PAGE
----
Besides in-depth knowledge and skills, what does a math expert do that a novice doesn't? An expert has a high degree of proficiency, skill, and knowledge in a particular subject. Experts are able to effectively think about and solve information problems. They see patterns in information and are able to identify solutions. Moving from novice to expert involves much more than simply developing a set of generic skills and strategies. Experts develop extensive knowledge that impacts the way they identify problems, organize and interpret data, and formulate solutions. Their approach to reasoning and solving information problems is different than a novice.

Based on our knowledge of the differences between novices and experts, how do we help student information scientists develop the necessary repertoire of knowledge and range of skills and strategies? Consider some of the following key areas:

Excerpt from my web page Expert vs Novice Information Scientists.

Use screen recording software as a way for student to share their explanations. It's a fun alternative to writing out an explanation. Watch a few calculus examples: Student 1, Student 2, Student 3, Student 4.

Vi Hart is a mathemusician and enjoys math as a hobby. Watch Visual Multiplication: YouTube. Her videos are a fun way to think about math. Be sure to check out her Mathematical Doodling. Explore Vi Hart's YouTube channel or her website at Vi Hart.

Watch how teens are Using the Flip Video in a High School Math Class (YouTube): Part 1 and Part 2. Add pipecleaners (Youtube) for some fun with graphs. Check out Mr. Sladkey's video projects.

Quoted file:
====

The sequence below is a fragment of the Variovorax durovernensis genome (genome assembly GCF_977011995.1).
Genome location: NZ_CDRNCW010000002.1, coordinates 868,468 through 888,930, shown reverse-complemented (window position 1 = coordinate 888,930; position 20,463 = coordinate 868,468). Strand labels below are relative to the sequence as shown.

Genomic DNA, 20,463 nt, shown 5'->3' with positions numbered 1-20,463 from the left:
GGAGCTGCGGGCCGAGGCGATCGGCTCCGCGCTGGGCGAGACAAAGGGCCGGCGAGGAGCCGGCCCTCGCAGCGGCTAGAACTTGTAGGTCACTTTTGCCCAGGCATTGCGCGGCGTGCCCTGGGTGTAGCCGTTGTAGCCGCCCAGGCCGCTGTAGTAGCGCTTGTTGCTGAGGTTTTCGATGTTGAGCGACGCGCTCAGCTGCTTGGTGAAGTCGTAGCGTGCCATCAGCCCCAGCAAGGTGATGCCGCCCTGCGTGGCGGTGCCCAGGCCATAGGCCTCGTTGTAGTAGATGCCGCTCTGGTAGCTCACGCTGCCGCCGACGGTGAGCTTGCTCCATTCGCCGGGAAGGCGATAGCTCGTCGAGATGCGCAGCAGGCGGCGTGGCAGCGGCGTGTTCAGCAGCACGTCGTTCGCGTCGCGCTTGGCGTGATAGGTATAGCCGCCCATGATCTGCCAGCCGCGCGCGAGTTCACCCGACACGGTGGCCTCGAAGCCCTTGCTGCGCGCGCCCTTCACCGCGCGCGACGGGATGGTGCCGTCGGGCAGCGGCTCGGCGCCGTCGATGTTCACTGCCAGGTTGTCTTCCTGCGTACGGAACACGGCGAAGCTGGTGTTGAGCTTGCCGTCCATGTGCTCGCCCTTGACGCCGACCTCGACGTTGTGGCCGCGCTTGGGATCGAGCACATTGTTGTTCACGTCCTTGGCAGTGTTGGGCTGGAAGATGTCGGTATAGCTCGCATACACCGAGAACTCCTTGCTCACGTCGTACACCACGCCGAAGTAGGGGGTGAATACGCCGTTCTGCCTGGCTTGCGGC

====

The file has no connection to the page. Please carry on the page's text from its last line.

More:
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Young mathematicians need to be aware of their thinking. Talking through a process can be helpful. Technology added an additional dimension to recording and sharing the thought process.

Go to Sketchcast. Sign-up. Click CREATE. Enter a Title. Click the box next to WITH VOICE. Record yourself drawing and talking about the angles of a geometric shape. When you PUBLISH your project, you'll be given a unique URL to share.

Use a FLIP camera to record a problem. Read the real classroom assignment.

There are other options for creating screen captures.

Try another screen casting tool such as screencast-o-matic which captures your movement on the screen and works well with any software you wish to use.

Download Jing, make a short video and upload instantly.

Or, download the screen recording software Camtasia (trial or subscription). Then, Screencast (you need to verify your email) to share your projects online.

Or, download open source choices such as CamStudio (Windows).

How do Experts Do STEM?

"One clear difference between the work of mathematicians and school children is that mathematicians work on long and complicated problems that involve combining many areas of mathematics. This stands in stark contrast to the short questions that fill the hours of math classes and that involve the repetition of isolated procedures." (Boaler, p. 24)